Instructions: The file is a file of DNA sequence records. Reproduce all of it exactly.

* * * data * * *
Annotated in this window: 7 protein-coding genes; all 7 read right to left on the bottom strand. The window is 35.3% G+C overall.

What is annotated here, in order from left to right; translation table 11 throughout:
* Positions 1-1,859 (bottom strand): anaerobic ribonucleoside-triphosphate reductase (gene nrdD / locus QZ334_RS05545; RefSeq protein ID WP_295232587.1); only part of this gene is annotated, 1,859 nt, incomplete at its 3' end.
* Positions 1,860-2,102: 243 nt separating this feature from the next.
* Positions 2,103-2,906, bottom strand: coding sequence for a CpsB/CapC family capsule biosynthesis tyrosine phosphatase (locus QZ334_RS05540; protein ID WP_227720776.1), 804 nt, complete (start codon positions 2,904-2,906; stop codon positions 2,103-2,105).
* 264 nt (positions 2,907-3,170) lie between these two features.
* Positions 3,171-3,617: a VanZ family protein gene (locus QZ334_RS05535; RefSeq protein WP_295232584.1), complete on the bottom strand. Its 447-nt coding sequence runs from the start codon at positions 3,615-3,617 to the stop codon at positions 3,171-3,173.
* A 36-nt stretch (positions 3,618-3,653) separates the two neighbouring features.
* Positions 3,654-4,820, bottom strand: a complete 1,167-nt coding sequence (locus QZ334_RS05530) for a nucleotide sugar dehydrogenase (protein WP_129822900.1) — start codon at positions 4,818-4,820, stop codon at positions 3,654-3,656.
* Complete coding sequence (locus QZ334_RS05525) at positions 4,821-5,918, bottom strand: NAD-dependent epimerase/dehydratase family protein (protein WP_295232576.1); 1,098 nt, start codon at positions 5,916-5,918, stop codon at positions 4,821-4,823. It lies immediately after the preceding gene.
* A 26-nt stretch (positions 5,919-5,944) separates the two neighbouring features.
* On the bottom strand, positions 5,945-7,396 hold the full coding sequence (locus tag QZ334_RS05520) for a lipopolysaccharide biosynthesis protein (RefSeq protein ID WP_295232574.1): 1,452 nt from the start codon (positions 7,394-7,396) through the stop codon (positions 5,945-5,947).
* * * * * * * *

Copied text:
Annotated in this window: 7 protein-coding genes; all 7 read right to left on the bottom strand. The window is 35.3% G+C overall.

What is annotated here, in order from left to right; translation table 11 throughout:
* Positions 1-1,859 (bottom strand): anaerobic ribonucleoside-triphosphate reductase (gene nrdD / locus QZ334_RS05545; RefSeq protein ID WP_295232587.1); only part of this gene is annotated, 1,859 nt, incomplete at its 3' end.
* Positions 1,860-2,102: 243 nt separating this feature from the next.
* Positions 2,103-2,906, bottom strand: coding sequence for a CpsB/CapC family capsule biosynthesis tyrosine phosphatase (locus QZ334_RS05540; protein ID WP_227720776.1), 804 nt, complete (start codon positions 2,904-2,906; stop codon positions 2,103-2,105).
* 264 nt (positions 2,907-3,170) lie between these two features.
* Positions 3,171-3,617: a VanZ family protein gene (locus QZ334_RS05535; RefSeq protein WP_295232584.1), complete on the bottom strand. Its 447-nt coding sequence runs from the start codon at positions 3,615-3,617 to the stop codon at positions 3,171-3,173.
* A 36-nt stretch (positions 3,618-3,653) separates the two neighbouring features.
* Positions 3,654-4,820, bottom strand: a complete 1,167-nt coding sequence (locus QZ334_RS05530) for a nucleotide sugar dehydrogenase (protein WP_129822900.1) — start codon at positions 4,818-4,820, stop codon at positions 3,654-3,656.
* Complete coding sequence (locus QZ334_RS05525) at positions 4,821-5,918, bottom strand: NAD-dependent epimerase/dehydratase family protein (protein WP_295232576.1); 1,098 nt, start codon at positions 5,916-5,918, stop codon at positions 4,821-4,823. It lies immediately after the preceding gene.
* A 26-nt stretch (positions 5,919-5,944) separates the two neighbouring features.
* On the bottom strand, positions 5,945-7,396 hold the full coding sequence (locus tag QZ334_RS05520) for a lipopolysaccharide biosynthesis protein (RefSeq protein ID WP_295232574.1): 1,452 nt from the start codon (positions 7,394-7,396) through the stop codon (positions 5,945-5,947).